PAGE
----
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rooster
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« Reply #123 on: July 26, 2010, 12:33:44 PM »

Hi guys,

Yes the SF project name has been changed (esia->epia), sorry for inconvenience Embarrassed
I updated the seed of this thread and the header too, though the binaries and the documents still refer to esia.
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ppmt
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« Reply #124 on: July 26, 2010, 06:30:36 PM »

Does the change of name means it will soon support guruplug as well? or will it still be specific to sheevaplug?

the program looks good but I don't have a sheevaplug Smiley
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rooster
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« Reply #125 on: July 26, 2010, 09:41:54 PM »

the rename came from marketing, I have no plans currently for additional dev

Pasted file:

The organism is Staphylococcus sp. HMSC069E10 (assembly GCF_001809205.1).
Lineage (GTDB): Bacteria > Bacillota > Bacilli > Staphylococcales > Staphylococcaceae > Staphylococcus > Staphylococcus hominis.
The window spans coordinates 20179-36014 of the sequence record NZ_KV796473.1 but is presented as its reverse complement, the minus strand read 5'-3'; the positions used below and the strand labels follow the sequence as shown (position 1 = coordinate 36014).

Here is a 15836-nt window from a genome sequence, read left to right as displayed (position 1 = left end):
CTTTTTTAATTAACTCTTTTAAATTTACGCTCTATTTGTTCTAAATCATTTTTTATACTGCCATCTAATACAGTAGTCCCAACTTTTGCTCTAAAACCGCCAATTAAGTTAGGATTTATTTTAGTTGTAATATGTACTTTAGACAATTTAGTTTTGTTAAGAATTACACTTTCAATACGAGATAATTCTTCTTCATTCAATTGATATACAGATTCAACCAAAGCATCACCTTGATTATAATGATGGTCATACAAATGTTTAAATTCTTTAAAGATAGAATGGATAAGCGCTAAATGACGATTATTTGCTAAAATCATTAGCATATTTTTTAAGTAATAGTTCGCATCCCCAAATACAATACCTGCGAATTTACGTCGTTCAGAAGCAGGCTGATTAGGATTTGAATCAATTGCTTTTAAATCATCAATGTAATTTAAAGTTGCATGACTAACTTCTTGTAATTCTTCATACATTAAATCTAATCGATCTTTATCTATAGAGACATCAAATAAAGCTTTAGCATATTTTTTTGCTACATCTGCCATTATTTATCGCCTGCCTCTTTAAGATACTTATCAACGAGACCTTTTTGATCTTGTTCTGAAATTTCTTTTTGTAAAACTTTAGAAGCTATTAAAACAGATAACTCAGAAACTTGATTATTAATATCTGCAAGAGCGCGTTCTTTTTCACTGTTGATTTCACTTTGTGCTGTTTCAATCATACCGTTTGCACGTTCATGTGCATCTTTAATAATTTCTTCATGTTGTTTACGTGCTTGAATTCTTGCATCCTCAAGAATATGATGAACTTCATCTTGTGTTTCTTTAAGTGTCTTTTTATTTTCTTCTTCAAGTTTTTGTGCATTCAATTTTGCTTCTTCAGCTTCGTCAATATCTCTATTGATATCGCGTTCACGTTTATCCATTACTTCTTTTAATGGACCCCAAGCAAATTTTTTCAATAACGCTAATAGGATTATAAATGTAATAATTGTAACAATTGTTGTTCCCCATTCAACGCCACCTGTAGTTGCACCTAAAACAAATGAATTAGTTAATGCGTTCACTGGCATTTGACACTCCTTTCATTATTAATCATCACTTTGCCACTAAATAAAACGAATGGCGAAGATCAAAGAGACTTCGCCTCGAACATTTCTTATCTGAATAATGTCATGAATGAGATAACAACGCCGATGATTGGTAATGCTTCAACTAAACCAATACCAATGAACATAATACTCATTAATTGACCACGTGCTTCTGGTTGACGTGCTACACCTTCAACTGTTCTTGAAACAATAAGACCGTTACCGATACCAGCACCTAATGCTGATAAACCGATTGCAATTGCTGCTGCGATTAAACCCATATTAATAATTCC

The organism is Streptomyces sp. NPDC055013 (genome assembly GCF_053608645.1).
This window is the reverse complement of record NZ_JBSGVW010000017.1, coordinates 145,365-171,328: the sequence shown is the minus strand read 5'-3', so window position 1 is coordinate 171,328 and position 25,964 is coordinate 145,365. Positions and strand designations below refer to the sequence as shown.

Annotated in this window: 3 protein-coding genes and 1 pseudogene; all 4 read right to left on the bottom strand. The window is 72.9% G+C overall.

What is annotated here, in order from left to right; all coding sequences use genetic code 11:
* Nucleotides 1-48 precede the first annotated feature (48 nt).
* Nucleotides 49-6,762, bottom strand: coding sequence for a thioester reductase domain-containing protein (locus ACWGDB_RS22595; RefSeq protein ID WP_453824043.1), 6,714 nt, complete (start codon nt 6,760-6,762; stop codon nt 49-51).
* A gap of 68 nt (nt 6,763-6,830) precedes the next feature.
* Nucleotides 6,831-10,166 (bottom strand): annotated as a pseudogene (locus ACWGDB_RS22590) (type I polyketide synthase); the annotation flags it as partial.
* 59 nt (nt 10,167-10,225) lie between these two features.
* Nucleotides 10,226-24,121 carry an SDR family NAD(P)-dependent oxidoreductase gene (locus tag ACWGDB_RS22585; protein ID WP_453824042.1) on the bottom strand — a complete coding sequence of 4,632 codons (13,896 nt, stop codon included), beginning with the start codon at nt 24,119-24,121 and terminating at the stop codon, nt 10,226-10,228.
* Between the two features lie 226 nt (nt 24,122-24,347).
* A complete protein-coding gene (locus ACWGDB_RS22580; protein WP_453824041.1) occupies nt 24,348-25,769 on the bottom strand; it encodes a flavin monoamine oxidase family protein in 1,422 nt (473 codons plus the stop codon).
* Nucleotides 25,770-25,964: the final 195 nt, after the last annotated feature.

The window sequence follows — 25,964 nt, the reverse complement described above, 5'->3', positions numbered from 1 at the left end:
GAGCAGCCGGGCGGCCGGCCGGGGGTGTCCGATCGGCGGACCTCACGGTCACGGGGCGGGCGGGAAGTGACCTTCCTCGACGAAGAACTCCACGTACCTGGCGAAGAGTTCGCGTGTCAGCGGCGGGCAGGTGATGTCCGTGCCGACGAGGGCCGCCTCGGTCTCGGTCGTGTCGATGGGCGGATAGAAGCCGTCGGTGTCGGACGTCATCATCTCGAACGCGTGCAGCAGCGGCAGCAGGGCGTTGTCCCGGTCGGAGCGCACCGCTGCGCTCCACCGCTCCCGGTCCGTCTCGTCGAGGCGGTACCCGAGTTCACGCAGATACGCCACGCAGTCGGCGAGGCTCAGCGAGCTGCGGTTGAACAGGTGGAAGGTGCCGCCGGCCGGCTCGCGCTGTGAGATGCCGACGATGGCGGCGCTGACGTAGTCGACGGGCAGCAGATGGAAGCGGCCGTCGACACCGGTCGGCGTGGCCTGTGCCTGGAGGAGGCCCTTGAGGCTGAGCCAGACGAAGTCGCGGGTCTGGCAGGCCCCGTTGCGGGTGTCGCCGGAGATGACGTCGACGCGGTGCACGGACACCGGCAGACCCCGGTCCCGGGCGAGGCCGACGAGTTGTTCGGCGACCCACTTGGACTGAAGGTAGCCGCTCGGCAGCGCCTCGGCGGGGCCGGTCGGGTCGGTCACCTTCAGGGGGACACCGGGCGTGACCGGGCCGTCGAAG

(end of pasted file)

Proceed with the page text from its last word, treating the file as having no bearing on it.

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lyzby
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« Reply #126 on: July 28, 2010, 04:48:31 PM »

I have used the ESIA/EPIA installer to try to install two of the distributions in the distro folder to nand (squeeze and ubuntu), and the program reports successful completion, but for both when I try to boot, I get a NAND read "Bad block at 0x2a0000" error message, which causes a bad checksum and failure to boot.  This is on an original Sheevaplug.

Here is the message: